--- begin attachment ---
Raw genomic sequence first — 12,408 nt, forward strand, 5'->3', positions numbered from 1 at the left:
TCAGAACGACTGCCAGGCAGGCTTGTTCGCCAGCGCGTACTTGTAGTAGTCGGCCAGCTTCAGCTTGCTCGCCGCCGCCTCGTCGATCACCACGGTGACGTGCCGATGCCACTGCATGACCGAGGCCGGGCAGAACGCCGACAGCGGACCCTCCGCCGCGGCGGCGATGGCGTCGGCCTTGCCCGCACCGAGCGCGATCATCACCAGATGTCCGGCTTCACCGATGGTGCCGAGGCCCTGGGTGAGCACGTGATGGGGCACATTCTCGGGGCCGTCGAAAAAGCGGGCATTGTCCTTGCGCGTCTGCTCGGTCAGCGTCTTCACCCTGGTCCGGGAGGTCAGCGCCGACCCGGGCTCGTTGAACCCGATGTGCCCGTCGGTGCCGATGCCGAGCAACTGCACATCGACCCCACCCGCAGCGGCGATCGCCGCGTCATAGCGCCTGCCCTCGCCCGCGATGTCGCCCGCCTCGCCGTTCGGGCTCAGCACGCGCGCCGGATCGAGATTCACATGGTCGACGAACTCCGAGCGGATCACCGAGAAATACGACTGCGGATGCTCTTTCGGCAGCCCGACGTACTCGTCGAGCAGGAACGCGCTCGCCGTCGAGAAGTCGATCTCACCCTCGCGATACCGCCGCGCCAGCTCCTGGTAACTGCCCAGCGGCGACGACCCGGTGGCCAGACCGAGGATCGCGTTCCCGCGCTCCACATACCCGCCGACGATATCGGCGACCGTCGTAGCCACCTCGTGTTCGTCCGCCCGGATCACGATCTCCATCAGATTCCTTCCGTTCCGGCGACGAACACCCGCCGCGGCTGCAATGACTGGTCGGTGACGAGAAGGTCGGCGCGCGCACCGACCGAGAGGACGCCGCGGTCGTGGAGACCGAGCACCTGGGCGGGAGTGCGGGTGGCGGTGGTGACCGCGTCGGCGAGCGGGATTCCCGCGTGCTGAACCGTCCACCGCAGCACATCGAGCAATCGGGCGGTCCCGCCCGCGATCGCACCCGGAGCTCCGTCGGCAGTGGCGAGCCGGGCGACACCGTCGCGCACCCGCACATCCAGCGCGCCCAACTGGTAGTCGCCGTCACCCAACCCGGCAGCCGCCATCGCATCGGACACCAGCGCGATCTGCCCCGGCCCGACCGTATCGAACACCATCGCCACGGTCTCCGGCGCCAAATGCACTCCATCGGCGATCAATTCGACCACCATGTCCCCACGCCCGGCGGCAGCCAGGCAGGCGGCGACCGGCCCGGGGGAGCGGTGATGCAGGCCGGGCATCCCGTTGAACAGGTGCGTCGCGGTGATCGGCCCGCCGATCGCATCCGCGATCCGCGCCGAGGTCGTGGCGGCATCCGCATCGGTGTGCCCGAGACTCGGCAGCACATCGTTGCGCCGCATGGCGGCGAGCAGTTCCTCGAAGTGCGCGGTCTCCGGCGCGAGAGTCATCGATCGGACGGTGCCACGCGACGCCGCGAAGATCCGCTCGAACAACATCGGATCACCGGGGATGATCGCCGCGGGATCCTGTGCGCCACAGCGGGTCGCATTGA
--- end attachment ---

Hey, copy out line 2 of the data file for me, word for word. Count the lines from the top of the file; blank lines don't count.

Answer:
TCAGAACGACTGCCAGGCAGGCTTGTTCGCCAGCGCGTACTTGTAGTAGTCGGCCAGCTTCAGCTTGCTCGCCGCCGCCTCGTCGATCACCACGGTGACGTGCCGATGCCACTGCATGACCGAGGCCGGGCAGAACGCCGACAGCGGACCCTCCGCCGCGGCGGCGATGGCGTCGGCCTTGCCCGCACCGAGCGCGATCATCACCAGATGTCCGGCTTCACCGATGGTGCCGAGGCCCTGGGTGAGCACGTGATGGGGCACATTCTCGGGGCCGTCGAAAAAGCGGGCATTGTCCTTGCGCGTCTGCTCGGTCAGCGTCTTCACCCTGGTCCGGGAGGTCAGCGCCGACCCGGGCTCGTTGAACCCGATGTGCCCGTCGGTGCCGATGCCGAGCAACTGCACATCGACCCCACCCGCAGCGGCGATCGCCGCGTCATAGCGCCTGCCCTCGCCCGCGATGTCGCCCGCCTCGCCGTTCGGGCTCAGCACGCGCGCCGGATCGAGATTCACATGGTCGACGAACTCCGAGCGGATCACCGAGAAATACGACTGCGGATGCTCTTTCGGCAGCCCGACGTACTCGTCGAGCAGGAACGCGCTCGCCGTCGAGAAGTCGATCTCACCCTCGCGATACCGCCGCGCCAGCTCCTGGTAACTGCCCAGCGGCGACGACCCGGTGGCCAGACCGAGGATCGCGTTCCCGCGCTCCACATACCCGCCGACGATATCGGCGACCGTCGTAGCCACCTCGTGTTCGTCCGCCCGGATCACGATCTCCATCAGATTCCTTCCGTTCCGGCGACGAACACCCGCCGCGGCTGCAATGACTGGTCGGTGACGAGAAGGTCGGCGCGCGCACCGACCGAGAGGACGCCGCGGTCGTGGAGACCGAGCACCTGGGCGGGAGTGCGGGTGGCGGTGGTGACCGCGTCGGCGAGCGGGATTCCCGCGTGCTGAACCGTCCACCGCAGCACATCGAGCAATCGGGCGGTCCCGCCCGCGATCGCACCCGGAGCTCCGTCGGCAGTGGCGAGCCGGGCGACACCGTCGCGCACCCGCACATCCAGCGCGCCCAACTGGTAGTCGCCGTCACCCAACCCGGCAGCCGCCATCGCATCGGACACCAGCGCGATCTGCCCCGGCCCGACCGTATCGAACACCATCGCCACGGTCTCCGGCGCCAAATGCACTCCATCGGCGATCAATTCGACCACCATGTCCCCACGCCCGGCGGCAGCCAGGCAGGCGGCGACCGGCCCGGGGGAGCGGTGATGCAGGCCGGGCATCCCGTTGAACAGGTGCGTCGCGGTGATCGGCCCGCCGATCGCATCCGCGATCCGCGCCGAGGTCGTGGCGGCATCCGCATCGGTGTGCCCGAGACTCGGCAGCACATCGTTGCGCCGCATGGCGGCGAGCAGTTCCTCGAAGTGCGCGGTCTCCGGCGCGAGAGTCATCGATCGGACGGTGCCACGCGACGCCGCGAAGATCCGCTCGAACAACATCGGATCACCGGGGATGATCGCCGCGGGATCCTGTGCGCCACAGCGGGTCGCATTGA